I’ve noticed that there’s this way in which humans always seem to want to simplify life. This is a fine goal, but when it’s driven by ego or conditioning (read: the part of us that just wants everything to be easy and comfortable), just like any other ego-driven effort, it seems to go awry. It’s natural to want a rule, a guide, an easy algorithm for navigating it all. But it’s an immature wish, and leads people to be rigid and judgmental, and makes them chase gurus and dictators in pursuit of simple answers.
Our insistence that things be easy comes from the feeling that life is hard, which is based on another assumption that we have to keep track of lots of things and direct and control them all, or else life will be a disaster, or something. Most people haven’t even ever questioned what the “or something” is, or who/what needs to control everything in order to prevent it. If we check, the something is probably like “it’s dangerous”, or “I won’t get what I want”, and the person can’t be found who thinks those things, other than the nebulous “me”.
It’s pretty easy to fall into this trap of trying to invent a place to rest, as we’re naturally designed for survival, not happiness.
But happiness is possible. Simplicity is possible. It just doesn’t look the way most people assume it does. In fact, from the outside, it might not even be visible. Ego can’t visualize it because it can’t view life from the perspective I’m talking about. Ego will most likely tell you it’s dangerous to disregard its concerns, that the solution MUST be OUT THERE, instead of within.
True simplicity comes from an inner shift. A shift from pursuing comfort and stability by manipulating the external world, to radical acceptance and unconditional friendliness with self and life. When we can rest in the unfolding, even while watching the egoic mind squirm and doubt it’s indispensable-ness, and know that all we need to do is be present so we can respond with love and awareness to whatever appearance life seems to take in the moment, THAT is true simplicity. Without this shift, efforts to achieve true simplicity are futile.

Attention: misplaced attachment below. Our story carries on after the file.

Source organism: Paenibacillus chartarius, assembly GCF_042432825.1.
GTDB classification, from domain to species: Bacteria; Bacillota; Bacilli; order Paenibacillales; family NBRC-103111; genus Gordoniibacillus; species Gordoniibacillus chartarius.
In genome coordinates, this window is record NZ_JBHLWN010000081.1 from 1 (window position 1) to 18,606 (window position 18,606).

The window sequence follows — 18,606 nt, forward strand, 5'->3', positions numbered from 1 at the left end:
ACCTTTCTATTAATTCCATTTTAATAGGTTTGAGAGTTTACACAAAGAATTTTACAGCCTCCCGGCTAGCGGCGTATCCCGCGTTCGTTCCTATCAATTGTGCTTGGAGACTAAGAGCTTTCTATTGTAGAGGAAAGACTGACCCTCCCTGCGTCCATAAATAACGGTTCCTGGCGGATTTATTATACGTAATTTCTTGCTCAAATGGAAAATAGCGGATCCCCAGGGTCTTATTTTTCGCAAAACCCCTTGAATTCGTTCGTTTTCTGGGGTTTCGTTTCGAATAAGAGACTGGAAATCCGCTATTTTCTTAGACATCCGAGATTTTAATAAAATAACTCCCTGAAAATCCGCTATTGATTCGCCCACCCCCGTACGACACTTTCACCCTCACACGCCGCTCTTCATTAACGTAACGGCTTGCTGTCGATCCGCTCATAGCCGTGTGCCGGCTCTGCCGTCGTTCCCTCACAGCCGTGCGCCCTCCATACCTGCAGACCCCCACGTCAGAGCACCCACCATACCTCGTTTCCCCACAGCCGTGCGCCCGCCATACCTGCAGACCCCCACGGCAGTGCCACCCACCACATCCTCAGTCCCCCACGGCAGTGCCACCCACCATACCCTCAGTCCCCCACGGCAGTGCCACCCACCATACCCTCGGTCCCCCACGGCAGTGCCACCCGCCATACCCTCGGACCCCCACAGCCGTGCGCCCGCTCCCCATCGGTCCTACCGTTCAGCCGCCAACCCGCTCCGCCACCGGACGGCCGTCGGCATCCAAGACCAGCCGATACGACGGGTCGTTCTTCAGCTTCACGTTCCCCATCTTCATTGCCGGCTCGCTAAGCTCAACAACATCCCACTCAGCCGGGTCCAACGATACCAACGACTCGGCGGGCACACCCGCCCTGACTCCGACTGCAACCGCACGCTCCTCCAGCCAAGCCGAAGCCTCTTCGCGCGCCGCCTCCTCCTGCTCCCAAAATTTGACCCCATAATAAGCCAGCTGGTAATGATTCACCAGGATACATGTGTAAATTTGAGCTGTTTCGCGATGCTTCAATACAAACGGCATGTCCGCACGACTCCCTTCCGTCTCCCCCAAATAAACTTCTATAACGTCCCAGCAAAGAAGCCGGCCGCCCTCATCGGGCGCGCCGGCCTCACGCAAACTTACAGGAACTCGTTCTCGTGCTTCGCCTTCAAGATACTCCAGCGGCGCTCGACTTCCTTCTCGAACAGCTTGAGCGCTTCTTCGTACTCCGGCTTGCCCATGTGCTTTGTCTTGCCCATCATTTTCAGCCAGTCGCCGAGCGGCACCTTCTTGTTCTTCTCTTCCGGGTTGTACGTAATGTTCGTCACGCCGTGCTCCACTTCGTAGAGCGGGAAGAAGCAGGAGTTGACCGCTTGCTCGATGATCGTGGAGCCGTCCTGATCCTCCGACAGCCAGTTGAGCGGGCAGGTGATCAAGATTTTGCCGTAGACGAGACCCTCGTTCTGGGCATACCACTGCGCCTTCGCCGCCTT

And even after the shift, it may take time to be able to rest in that knowing with any consistency. But that’s why they call it practice. It’s tricky at first. People get stuck, big time, in all kinds of ways.
- Sometimes they get stuck in spirituality, and preach or condescend to others who aren’t up in the floaty clouds with them. Or they may thing “this is it”, and they have no more work to do. This is another ego trap, the desire to avoid life’s messiness and stay blissed out all the time.
- Sometimes they get stuck in fixing, in a hurry to get rid of all the conditioning or physical problems. More ego, always in a hurry to get somewhere. Ego can use anything as a foundation for pursuing its goals.
- Sometimes they get stuck in depression or meaninglessness, and have no care for others or anything. Sometimes there’s a limbo after awakening to our true identity, and mind automatically assumes “this is it” and it will always be this way.
We don’t have to get stuck, though. If we are honest and present, we can keep moving through any storm. If we have truly seen through ego, we can always question the movements of mind and come back to a place of rest in our knowing (that the humanness wants to find a place to rest), no matter how often or far we fall off track. No system or plan can provide the kind of lasting peace I’m talking about. If we fully acknowledge we are dynamic living beings then we know that no plan can ever be flexible enough to cover all the eventualities forever. Seeing through ego starts with realizing that there is no hope for such endeavors.
Lasting peace becomes possible when we “give up all hope” of alternatives to the present moment.
NOTE: It’s normal for our humanness to seek safety, but excessive seeking of safety can also be a sign of unresolved trauma, as could the feeling that everything is dangerous. Sorting through what is spiritual journey and what is trauma/human stuff can be challenging, and therefore some find it helpful to have a skilled guide who understands both nondual spirituality, and how to work with traumatic stress. Contact me if you’d like more info about spiritual coaching or trauma resolution.